Original plans for Wake Forest University[edit]

Originally, Wake Forest University had planned to locate the Charlotte campus of its Babcock Graduate School of Management in the tower, occupying approximately 25,000 square feet (2,300 m2). However, Wake Forest pulled out of the project after the purchase of Wachovia by Wells Fargo.[14]

See also[edit]

References[edit]

  1. ^ "Wachovia Corporate Center". skyscraperpage.com. Retrieved 2008-05-27. 
  2. ^ a b c d Rothacker, Rick (2010-01-02). "Roof with a view". The Charlotte Observer. Retrieved 2010-01-16. 
  3. ^ "Wachovia Corporate Center". theconcreteproducer.com. Retrieved 2008-05-27. 
  4. ^ "Duke Energy's move symbolizes shift in Charlotte". Charlotte Observer. Retrieved 2009-02-27. [dead link]
  5. ^ "Wachovia Corporate Center". Charlotte Business Journal. 2008-02-06. Retrieved 2008-05-27. 
  6. ^ "Wachovia Corporate Center". Charlotte Business Journal. 2007-08-31. Retrieved 2008-05-27. 
  7. ^ "Deloitte inks lease for Wachovia Corporate Center". Charlotte Business Journal. 2008-06-17. Retrieved 2008-07-08. 
  8. ^ "Wachovia tower to become Duke Energy Center | WCNC.com | Local News for Charlotte, North Carolina | Top Stories". WCNC.com. 2009-02-26. Retrieved 2009-03-05. [dead link]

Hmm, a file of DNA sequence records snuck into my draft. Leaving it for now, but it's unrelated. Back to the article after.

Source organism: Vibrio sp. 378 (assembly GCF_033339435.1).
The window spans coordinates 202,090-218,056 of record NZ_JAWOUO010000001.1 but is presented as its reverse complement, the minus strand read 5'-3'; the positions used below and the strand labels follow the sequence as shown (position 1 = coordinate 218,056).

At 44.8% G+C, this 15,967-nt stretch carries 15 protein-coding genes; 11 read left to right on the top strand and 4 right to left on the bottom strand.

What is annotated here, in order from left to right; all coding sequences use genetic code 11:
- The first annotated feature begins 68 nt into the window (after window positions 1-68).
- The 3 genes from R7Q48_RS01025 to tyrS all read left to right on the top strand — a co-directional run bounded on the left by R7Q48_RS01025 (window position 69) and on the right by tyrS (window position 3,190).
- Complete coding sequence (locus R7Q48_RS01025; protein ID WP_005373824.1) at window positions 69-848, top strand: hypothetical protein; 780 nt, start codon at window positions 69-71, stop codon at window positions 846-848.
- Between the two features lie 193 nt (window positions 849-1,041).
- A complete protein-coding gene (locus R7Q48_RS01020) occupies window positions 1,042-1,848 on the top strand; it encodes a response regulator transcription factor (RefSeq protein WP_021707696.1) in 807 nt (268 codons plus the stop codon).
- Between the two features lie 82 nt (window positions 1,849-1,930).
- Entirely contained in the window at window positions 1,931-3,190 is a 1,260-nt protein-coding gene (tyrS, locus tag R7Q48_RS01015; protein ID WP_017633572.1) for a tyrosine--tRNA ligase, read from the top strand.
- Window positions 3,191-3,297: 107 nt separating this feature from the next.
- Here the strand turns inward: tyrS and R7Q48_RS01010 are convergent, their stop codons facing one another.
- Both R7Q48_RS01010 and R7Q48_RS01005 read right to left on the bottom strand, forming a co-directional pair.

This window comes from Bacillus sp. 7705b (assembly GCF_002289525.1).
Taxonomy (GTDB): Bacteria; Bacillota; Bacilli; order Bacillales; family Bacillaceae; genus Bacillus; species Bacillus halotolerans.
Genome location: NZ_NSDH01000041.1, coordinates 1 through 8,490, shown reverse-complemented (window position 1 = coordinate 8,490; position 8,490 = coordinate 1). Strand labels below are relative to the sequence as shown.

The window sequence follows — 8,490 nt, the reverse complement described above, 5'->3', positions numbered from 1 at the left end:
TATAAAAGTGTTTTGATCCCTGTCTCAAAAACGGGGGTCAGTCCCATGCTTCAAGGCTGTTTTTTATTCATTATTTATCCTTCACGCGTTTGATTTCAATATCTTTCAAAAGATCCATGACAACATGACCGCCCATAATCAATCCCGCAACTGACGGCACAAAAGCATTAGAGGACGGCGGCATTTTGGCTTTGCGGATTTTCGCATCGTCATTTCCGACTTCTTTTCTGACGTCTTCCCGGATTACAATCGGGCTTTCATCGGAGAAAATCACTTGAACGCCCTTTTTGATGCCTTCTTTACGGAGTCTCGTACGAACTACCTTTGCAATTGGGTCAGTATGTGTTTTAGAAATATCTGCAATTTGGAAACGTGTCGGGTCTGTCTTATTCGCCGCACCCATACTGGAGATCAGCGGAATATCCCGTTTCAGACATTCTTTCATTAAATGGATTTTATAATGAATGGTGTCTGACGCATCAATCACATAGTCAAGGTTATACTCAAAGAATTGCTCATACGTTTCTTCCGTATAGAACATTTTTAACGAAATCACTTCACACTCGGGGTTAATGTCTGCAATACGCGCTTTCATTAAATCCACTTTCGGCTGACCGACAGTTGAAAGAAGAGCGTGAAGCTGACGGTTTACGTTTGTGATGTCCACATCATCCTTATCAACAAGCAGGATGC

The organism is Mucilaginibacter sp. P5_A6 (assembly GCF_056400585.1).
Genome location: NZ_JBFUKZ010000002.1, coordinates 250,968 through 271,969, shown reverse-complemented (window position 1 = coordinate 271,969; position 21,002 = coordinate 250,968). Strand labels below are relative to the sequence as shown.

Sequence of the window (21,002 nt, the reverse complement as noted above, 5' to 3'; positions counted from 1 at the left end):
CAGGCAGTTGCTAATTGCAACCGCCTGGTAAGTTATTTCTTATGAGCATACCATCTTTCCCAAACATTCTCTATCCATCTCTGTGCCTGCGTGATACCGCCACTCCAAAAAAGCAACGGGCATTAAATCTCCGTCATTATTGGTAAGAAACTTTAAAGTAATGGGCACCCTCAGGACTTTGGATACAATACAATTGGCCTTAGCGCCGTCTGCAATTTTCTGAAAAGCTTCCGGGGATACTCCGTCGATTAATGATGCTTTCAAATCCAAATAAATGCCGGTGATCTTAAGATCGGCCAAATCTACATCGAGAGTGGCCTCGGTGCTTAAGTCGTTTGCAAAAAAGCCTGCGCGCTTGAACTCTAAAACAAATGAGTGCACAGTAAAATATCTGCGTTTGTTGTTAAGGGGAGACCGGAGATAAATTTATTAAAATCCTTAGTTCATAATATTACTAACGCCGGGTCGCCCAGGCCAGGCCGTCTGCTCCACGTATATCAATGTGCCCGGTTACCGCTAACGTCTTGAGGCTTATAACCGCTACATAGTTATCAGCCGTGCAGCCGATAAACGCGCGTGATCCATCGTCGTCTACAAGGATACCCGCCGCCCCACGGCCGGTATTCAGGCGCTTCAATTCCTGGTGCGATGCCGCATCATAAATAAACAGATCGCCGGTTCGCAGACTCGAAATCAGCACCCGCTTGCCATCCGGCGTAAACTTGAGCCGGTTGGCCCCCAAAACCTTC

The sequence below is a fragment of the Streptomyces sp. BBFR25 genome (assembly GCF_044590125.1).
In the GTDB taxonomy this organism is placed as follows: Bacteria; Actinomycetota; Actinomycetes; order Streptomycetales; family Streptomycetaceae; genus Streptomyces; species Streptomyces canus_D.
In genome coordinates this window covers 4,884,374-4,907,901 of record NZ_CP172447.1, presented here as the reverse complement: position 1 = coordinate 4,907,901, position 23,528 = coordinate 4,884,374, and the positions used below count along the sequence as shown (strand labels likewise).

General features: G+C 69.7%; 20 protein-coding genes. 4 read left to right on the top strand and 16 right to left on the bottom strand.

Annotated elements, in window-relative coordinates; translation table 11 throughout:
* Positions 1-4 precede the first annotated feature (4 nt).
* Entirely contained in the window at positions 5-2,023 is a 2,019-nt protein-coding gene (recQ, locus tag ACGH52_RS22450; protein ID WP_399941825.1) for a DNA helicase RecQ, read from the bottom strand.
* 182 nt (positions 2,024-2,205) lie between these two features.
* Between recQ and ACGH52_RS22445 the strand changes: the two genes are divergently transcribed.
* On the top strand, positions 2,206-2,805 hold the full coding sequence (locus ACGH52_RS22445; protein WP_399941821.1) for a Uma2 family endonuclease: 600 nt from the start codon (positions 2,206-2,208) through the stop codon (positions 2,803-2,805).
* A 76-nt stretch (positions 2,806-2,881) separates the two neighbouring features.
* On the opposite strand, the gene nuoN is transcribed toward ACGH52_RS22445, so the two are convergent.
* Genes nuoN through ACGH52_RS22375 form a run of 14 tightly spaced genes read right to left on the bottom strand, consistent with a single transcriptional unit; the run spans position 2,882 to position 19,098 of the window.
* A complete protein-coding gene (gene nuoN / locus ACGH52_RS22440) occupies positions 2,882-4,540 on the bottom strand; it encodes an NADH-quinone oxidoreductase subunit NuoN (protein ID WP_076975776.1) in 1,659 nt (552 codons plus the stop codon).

9. ^ "Wachovia Corporate Center". emporis.com. Retrieved 2008-05-27. 
  10. ^ a b "Wachovia Corporate Center". Batson-Cook Construction. Retrieved 2008-05-27. [dead link]
  11. ^ "Wachovia Corporate Center". putzmeister.com. Retrieved 2008-05-27. [dead link]
  12. ^ Downey, John (2009-03-02). "Duke Energy moving HQ to Wachovia site". Charlotte Business Journal. Retrieved 2014-03-19. 
  13. ^ Downey, John (2009-02-26). "Duke moves HQs to Wachovia tower". Charlotte Business Journal. Retrieved 2014-03-19. 
  14. ^ "Wake Forest nixes plans for uptown tower". Charlotte Business Journal. 2009-05-22. Retrieved 2009-05-22.